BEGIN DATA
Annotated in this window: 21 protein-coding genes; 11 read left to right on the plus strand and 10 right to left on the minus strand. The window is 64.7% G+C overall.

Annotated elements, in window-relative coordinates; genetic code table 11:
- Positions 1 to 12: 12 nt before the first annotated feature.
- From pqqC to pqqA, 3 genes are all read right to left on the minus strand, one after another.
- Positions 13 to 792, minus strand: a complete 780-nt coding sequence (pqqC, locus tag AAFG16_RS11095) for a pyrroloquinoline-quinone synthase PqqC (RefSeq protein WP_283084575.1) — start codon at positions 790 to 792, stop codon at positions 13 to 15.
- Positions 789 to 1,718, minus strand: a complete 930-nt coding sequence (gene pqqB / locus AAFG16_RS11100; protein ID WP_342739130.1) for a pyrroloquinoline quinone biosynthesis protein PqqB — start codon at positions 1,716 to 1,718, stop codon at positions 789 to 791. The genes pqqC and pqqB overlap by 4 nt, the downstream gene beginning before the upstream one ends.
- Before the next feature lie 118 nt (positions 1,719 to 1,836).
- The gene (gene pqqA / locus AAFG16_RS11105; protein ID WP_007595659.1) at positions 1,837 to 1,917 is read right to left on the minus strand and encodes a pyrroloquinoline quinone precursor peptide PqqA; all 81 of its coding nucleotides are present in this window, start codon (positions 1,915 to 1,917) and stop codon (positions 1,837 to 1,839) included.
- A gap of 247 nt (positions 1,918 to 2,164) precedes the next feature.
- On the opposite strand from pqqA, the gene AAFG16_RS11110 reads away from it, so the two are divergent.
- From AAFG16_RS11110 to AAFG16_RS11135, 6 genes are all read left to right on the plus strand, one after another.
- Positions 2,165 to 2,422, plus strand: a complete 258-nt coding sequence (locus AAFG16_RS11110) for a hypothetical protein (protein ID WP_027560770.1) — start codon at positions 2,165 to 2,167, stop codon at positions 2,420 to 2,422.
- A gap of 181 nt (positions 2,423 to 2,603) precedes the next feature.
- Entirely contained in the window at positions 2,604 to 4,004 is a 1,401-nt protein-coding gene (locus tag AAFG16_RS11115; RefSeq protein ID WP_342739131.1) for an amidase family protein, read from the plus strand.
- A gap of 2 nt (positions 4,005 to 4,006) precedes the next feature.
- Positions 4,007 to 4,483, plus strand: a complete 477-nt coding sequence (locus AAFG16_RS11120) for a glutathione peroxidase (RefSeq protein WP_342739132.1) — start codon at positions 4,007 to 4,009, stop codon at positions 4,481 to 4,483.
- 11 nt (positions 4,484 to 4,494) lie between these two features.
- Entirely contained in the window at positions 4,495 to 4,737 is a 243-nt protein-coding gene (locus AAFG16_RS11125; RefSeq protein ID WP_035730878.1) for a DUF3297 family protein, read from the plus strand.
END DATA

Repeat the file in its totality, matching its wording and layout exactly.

Annotated in this window: 21 protein-coding genes; 11 read left to right on the plus strand and 10 right to left on the minus strand. The window is 64.7% G+C overall.

Annotated elements, in window-relative coordinates; genetic code table 11:
- Positions 1 to 12: 12 nt before the first annotated feature.
- From pqqC to pqqA, 3 genes are all read right to left on the minus strand, one after another.
- Positions 13 to 792, minus strand: a complete 780-nt coding sequence (pqqC, locus tag AAFG16_RS11095) for a pyrroloquinoline-quinone synthase PqqC (RefSeq protein WP_283084575.1) — start codon at positions 790 to 792, stop codon at positions 13 to 15.
- Positions 789 to 1,718, minus strand: a complete 930-nt coding sequence (gene pqqB / locus AAFG16_RS11100; protein ID WP_342739130.1) for a pyrroloquinoline quinone biosynthesis protein PqqB — start codon at positions 1,716 to 1,718, stop codon at positions 789 to 791. The genes pqqC and pqqB overlap by 4 nt, the downstream gene beginning before the upstream one ends.
- Before the next feature lie 118 nt (positions 1,719 to 1,836).
- The gene (gene pqqA / locus AAFG16_RS11105; protein ID WP_007595659.1) at positions 1,837 to 1,917 is read right to left on the minus strand and encodes a pyrroloquinoline quinone precursor peptide PqqA; all 81 of its coding nucleotides are present in this window, start codon (positions 1,915 to 1,917) and stop codon (positions 1,837 to 1,839) included.
- A gap of 247 nt (positions 1,918 to 2,164) precedes the next feature.
- On the opposite strand from pqqA, the gene AAFG16_RS11110 reads away from it, so the two are divergent.
- From AAFG16_RS11110 to AAFG16_RS11135, 6 genes are all read left to right on the plus strand, one after another.
- Positions 2,165 to 2,422, plus strand: a complete 258-nt coding sequence (locus AAFG16_RS11110) for a hypothetical protein (protein ID WP_027560770.1) — start codon at positions 2,165 to 2,167, stop codon at positions 2,420 to 2,422.
- A gap of 181 nt (positions 2,423 to 2,603) precedes the next feature.
- Entirely contained in the window at positions 2,604 to 4,004 is a 1,401-nt protein-coding gene (locus tag AAFG16_RS11115; RefSeq protein ID WP_342739131.1) for an amidase family protein, read from the plus strand.
- A gap of 2 nt (positions 4,005 to 4,006) precedes the next feature.
- Positions 4,007 to 4,483, plus strand: a complete 477-nt coding sequence (locus AAFG16_RS11120) for a glutathione peroxidase (RefSeq protein WP_342739132.1) — start codon at positions 4,007 to 4,009, stop codon at positions 4,481 to 4,483.
- 11 nt (positions 4,484 to 4,494) lie between these two features.
- Entirely contained in the window at positions 4,495 to 4,737 is a 243-nt protein-coding gene (locus AAFG16_RS11125; RefSeq protein ID WP_035730878.1) for a DUF3297 family protein, read from the plus strand.